It’s a strange new thing for me, certainly. I grew up doing this. I did it for almost 20 years before I got any sense of, I guess, fame. I’ve always been just an actor working, and that’s always been the focus. Then to suddenly be in this other realm, where people want an autograph or picture, it’s a really bizarre feeling to navigate. And the choices you make are really public.

Your scenes in particular show Mary Page’s disconnection to herself. She seems profoundly disappointed with her life. Does that take a toll?
All of us Mary Pages have talked about the lack of catharsis in the play. A lot of the scenes end before they resolve, before the breath out. We’re all kind of left in this tension.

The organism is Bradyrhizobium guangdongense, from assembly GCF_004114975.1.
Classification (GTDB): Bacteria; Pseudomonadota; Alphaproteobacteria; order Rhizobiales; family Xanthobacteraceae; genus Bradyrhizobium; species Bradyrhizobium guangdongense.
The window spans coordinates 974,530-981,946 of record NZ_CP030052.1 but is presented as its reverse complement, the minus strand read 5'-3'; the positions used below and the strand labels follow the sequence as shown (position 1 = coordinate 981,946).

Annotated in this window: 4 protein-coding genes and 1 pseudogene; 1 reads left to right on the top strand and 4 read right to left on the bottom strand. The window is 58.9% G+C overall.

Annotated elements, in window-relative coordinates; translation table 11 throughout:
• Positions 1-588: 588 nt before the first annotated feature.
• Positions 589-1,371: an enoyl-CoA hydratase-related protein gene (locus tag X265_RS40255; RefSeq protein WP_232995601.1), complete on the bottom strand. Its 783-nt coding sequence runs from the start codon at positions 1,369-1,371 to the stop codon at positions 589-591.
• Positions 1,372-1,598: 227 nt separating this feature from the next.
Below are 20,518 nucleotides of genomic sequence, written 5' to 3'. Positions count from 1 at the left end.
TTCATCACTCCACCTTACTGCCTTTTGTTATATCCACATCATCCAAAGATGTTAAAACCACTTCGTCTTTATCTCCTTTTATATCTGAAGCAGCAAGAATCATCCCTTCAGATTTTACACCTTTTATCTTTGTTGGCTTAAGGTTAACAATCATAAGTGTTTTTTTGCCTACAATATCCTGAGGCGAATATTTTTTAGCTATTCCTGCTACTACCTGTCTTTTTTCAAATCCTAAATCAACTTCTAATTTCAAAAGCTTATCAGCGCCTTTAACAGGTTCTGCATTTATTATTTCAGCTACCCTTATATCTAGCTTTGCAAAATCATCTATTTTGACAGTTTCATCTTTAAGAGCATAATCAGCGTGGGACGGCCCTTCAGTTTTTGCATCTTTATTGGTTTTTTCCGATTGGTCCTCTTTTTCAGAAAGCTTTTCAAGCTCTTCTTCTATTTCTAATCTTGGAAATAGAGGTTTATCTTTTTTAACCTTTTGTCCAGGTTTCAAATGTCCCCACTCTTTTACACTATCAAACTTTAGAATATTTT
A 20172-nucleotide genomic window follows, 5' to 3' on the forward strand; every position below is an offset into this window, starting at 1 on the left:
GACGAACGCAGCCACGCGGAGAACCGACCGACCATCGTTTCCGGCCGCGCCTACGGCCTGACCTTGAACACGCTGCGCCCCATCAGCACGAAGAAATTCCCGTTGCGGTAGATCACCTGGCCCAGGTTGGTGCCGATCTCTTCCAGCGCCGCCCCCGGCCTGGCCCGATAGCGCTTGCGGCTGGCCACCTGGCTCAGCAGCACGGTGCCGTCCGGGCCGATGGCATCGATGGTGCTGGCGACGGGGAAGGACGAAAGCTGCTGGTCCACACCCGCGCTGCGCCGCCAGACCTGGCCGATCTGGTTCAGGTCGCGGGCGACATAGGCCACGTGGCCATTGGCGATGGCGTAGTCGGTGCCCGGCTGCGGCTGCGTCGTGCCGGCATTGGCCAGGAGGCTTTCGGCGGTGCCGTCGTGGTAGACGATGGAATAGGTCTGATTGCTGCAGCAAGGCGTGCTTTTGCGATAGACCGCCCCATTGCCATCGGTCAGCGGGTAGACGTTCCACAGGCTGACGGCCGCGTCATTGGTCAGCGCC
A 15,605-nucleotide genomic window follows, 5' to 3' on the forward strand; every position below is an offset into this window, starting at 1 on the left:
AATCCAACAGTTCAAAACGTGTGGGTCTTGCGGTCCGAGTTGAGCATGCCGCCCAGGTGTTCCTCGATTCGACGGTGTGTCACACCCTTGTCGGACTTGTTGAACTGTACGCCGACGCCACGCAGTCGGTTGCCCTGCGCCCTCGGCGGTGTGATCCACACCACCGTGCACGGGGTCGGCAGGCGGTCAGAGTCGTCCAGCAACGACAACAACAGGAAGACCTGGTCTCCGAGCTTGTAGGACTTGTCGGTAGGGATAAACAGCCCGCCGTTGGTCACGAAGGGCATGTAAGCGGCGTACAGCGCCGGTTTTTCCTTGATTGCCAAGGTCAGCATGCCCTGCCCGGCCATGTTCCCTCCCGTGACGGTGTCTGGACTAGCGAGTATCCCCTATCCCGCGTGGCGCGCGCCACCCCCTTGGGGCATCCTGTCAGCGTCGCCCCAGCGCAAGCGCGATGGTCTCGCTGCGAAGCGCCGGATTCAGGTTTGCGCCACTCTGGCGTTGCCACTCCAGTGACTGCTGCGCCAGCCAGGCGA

At one point, the therapist asks your character: What would your life look like if you could make or remake all your choices in your life? Then there’s a 30-second pause. Tell me about that moment.

That question is terrifying, you know? If you did actually own every choice, if you were responsible, if it wasn’t just all happening to you, if you actually had volition in your life, what would you do differently?
What would it mean if you did do something differently? Who would you have lost? Who would no longer be in your life, if you chose something different? Even talking about it feels murky and scary to pin down. It’s such a great, awful question.